Posted to Miscellaneous  |  Nathan Yau

Dear reader,

After much thought and arguments with myself, I’ve decided to quit data. It’s been almost two years writing for FlowingData and almost four years as a statistics graduate student, and data never stops. I think I know what postal employees feel like. Every day is just more and more data. Gimme more. Everyone wants more – but to what end? There’s too much of it. Sometimes I just want to curl up in the fetal position in the corner of my office and cry.

Why do we need data anyways? It just makes life more complicated, and educated decisions are overrated. Guesswork is underrated. So – and it pains me to say this – I’ve decided to quit FlowingData and graduate school. I will be joining a traveling entertainment troupe that eats paper. I just need one of those sticks with the back on the end of it. You know, like the ones that they show on TV… with the hobos. Forget it, I can’t remember. I’ll just get a garbage bag.

I hope you all understand. Like I said, I’ve given this a lot of thought, and this is really the best thing to do at this point of my life. Visualization, design, statistics, or computer science will never be able to handle all the data that are to come, so it’s best I part ways now before it’s too late. Keep an eye out for my paper-eating entertainment troupe. We don’t have a name yet… and it’s really just me, not so much a group. I also don’t have any paper, or actually, I do have a few post-it notes. No, that won’t be enough. Maybe I can be the used-napkin-eating person guy thing. I dunno. Well – keep an eye out. It will be the show to watch. Thanks everyone for reading and all of your support. Please do sign the guest book to stay up to date on the paper-eating napkin-eating troupe.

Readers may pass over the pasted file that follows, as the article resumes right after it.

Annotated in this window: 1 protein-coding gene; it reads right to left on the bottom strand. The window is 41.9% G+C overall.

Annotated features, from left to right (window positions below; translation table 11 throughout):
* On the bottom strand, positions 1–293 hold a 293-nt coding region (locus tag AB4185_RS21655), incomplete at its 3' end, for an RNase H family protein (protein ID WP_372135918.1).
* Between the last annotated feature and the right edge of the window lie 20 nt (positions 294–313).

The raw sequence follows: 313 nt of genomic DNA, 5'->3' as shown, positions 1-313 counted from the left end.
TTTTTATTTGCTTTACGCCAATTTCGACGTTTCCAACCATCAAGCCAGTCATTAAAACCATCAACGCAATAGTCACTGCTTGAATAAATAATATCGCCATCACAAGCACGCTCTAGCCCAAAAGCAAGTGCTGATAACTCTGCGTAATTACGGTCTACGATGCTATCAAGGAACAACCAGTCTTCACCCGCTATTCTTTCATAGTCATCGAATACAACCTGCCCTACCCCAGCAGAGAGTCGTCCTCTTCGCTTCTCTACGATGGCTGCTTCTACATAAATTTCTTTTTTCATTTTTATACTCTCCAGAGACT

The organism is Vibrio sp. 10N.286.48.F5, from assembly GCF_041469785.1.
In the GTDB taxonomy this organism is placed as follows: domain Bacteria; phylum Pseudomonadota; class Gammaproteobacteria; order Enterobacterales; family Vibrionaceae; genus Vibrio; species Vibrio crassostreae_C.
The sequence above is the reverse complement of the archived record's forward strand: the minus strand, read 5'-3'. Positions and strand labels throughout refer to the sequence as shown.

All the best,

UPDATE: Just to be clear – happy april 1 :)



10 Best Data Visualization Projects of 2015

These are my picks for the best of 2015. As usual, they could easily appear in a different order on a different day, and there are projects not on the list that were also excellent.

A Day in the Life of Americans

I wanted to see how daily patterns emerge at the individual level and how a person’s entire day plays out. So I simulated 1,000 of them.

Real Chart Rules to Follow

There are rules—usually for specific chart types meant to be read in a specific way—that you shouldn’t break. When they are, everyone loses. This is that small handful.

Think Like a Statistician – Without the Math

I call myself a statistician, because, well, I’m a statistics graduate student. However, the most important things I’ve learned are less formal, but have proven extremely useful when working/playing with data.